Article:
3 reasons why digital transformation is key to the future sustainability of medical care
Malaysia’s two-tier healthcare system has been largely successful in balancing universal access to medical care, provided by public healthcare institutions, alongside more personalised medical services, provided by private healthcare organisations.1 But rising medical costs and surging levels of healthcare demand have raised questions about its future sustainability.
According to a recent 2021 survey2, Malaysia came out as a top leader when it comes to adopting digital healthcare services, with Malaysians believing they will be more reliant on technology in the future to improve their personal health and wellbeing. 72% find health-related information available from smartphone health apps useful, 81% said technology has already improved their access to health services and 60% believe it digital healthcare has improved the affordability of healthcare services.
Making healthcare sustainable through digital transformation
To ensure resilience of the healthcare system, the Economic Planning Unit of Malaysia released a blueprint reforming the Malaysian Healthcare System in line with the 12th Malaysian Plan (2021-2025). Studies will be conducted to strengthen the healthcare sector landscape which includes public healthcare sector transformation, private healthcare sector regulatory reform, sustainable health financing and leveraging on technology to digitise healthcare services and innovation.
Boosting healthcare productivity through digital technology and automation
The adoption of digital technologies can help healthcare providers better manage rising medical costs by enhancing labour productivity. For example, RFID tagging of various medical equipment – such as defibrillators, patient monitors, stretchers – can help make their logistical management simpler and faster.13 Medical software can also help automate tedious operational tasks, such as medical transcription and data entry, which are prone to human errors.14 All these digital tools help healthcare professionals focus on caring for an increasing number of patients more effectively.
Improving the quality of medical care through data analytics and interoperability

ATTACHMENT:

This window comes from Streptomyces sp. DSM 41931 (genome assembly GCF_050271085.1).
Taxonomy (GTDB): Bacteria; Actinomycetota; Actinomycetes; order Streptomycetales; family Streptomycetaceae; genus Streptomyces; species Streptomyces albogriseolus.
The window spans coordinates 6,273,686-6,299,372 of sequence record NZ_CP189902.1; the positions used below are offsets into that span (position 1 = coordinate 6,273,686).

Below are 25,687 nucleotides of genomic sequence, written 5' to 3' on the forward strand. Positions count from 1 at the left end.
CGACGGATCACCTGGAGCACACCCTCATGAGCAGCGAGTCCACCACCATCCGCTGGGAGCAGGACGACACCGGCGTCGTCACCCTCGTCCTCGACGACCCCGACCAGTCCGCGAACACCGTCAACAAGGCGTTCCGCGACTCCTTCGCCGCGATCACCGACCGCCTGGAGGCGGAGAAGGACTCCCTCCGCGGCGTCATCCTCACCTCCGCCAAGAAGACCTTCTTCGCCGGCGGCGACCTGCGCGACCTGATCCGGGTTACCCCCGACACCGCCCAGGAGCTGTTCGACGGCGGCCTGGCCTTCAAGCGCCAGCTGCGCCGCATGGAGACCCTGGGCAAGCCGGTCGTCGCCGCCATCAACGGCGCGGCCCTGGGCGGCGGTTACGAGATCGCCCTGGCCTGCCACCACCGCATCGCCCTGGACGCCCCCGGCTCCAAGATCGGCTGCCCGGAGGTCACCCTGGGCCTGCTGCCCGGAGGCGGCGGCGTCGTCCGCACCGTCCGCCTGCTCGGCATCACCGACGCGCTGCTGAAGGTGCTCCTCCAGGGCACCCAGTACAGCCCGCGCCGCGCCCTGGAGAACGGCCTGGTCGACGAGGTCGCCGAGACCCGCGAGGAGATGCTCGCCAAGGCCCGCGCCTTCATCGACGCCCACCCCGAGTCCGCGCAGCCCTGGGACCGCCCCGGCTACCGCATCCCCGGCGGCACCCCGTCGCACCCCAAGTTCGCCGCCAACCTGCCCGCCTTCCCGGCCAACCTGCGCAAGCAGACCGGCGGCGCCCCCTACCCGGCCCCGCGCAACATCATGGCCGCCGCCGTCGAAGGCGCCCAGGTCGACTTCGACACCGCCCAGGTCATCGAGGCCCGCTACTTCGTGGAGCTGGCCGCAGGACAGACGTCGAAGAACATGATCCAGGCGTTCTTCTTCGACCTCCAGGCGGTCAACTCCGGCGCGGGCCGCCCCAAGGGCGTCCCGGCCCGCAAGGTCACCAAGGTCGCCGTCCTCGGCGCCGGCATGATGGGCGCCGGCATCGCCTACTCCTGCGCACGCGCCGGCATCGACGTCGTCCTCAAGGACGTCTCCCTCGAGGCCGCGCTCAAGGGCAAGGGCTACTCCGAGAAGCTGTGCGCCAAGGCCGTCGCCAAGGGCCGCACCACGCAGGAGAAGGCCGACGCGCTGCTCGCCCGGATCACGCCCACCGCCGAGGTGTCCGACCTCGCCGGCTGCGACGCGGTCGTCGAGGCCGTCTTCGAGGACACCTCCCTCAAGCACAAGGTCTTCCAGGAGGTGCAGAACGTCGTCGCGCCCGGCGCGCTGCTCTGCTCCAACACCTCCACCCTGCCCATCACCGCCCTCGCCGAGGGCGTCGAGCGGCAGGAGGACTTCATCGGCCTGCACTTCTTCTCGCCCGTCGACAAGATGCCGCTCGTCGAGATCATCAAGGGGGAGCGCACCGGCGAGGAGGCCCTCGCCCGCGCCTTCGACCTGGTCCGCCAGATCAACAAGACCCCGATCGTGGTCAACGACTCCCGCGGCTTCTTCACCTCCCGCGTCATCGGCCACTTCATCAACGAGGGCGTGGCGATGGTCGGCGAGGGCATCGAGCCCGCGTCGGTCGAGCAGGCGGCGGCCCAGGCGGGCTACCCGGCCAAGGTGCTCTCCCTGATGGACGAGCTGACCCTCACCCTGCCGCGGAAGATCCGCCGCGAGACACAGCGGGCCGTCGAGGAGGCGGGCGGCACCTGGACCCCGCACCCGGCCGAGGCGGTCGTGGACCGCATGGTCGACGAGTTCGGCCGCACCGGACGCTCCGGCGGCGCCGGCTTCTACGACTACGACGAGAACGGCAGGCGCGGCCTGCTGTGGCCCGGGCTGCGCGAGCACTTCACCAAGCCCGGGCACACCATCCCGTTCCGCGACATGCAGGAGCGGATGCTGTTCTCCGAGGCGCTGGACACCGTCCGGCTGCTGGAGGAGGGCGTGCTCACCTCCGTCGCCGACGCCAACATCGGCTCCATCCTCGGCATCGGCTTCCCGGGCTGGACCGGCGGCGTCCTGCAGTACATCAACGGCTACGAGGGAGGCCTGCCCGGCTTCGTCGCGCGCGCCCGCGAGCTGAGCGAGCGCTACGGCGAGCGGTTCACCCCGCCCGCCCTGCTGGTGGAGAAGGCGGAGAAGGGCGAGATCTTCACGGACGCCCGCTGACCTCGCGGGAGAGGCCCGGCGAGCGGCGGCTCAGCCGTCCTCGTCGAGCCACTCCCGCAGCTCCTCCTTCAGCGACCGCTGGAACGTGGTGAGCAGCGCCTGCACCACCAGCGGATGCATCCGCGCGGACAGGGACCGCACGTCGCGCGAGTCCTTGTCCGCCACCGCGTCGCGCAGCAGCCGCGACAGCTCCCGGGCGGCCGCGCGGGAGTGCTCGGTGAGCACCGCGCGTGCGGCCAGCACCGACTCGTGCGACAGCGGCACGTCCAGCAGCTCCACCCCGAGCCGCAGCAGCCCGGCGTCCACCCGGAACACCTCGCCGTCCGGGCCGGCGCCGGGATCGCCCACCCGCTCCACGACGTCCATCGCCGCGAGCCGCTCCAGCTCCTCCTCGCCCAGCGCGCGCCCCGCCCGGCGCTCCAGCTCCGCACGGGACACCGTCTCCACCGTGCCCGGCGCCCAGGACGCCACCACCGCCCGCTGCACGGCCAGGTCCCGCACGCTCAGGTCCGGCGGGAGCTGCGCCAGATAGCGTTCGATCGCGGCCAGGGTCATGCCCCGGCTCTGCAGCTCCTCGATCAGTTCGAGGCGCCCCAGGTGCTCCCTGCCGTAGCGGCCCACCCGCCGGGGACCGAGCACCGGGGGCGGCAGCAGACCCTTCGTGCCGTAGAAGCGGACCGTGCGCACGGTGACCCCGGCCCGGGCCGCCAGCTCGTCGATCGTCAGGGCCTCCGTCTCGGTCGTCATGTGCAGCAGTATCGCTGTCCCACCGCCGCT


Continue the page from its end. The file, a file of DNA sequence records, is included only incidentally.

Digitalisation can also support the delivery of better healthcare. For example, the creation of a centralised database of comprehensive patient records that isMyHDW allows both public and private sector physicians to reference a common, trusted source of truth as well as leverage medical data analytics to better
evaluate their patients’ conditions and formulate more informed diagnoses.15 Additionally, the emergence of the Internet of Things (IoT), has also enabled a shift from largely clinician-centric to more patientcentred healthcare. Doctors can now rope in their patients to take greater charge in monitoring their own medical conditions – from heart rate measurements, blood glucose readings to eye refraction testing – through the use of medical diagnostics applications installed on their personal digital devices and wearables.
Expanding the reach of healthcare services through virtual connectivity
The introduction of telemedicine and other virtual health applications also help expands medical coverage to less connected geographical regions, such as isolated kampongs across rural Malaysia.16 As broadband infrastructure and internet penetration continues to stretch beyond 70% of all households in Malaysia,13 an increasing number of patients living in remote areas will soon be able to receive medical help digitally, when travelling to distant medical facilities is not feasible.
Challenges to digitally transforming healthcare
Concerns about data privacy and security of confidential patient data are a leading challenge to the adoption of digital technologies in medical settings.17 But healthcare providers can overcome this challenge by ensuring dedicated organisational policies and staff protocols for handling patient data are developed and enforced, as well as choosing digital tools and computing equipment that are equipped with robust security features, such as data encryption and real-time malware threat protection.
Additionally, digital tools that are introduced into healthcare workflows must also be suited for use in clinical environments. User authentication features on various devices must balance security with speed, to allow for quick access to important data or procedures in medical emergencies. More practically, electronic devices introduced into healthcare environments should be able to withstand thorough sanitisation procedures without damage – as electronic devices are known to be common areas for pathogenic bacteria contamination18-21 – so as to ensure they do not become vectors of undetected transmission in sterile environments.
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Medical and computing devices optimised for healthcare workflows
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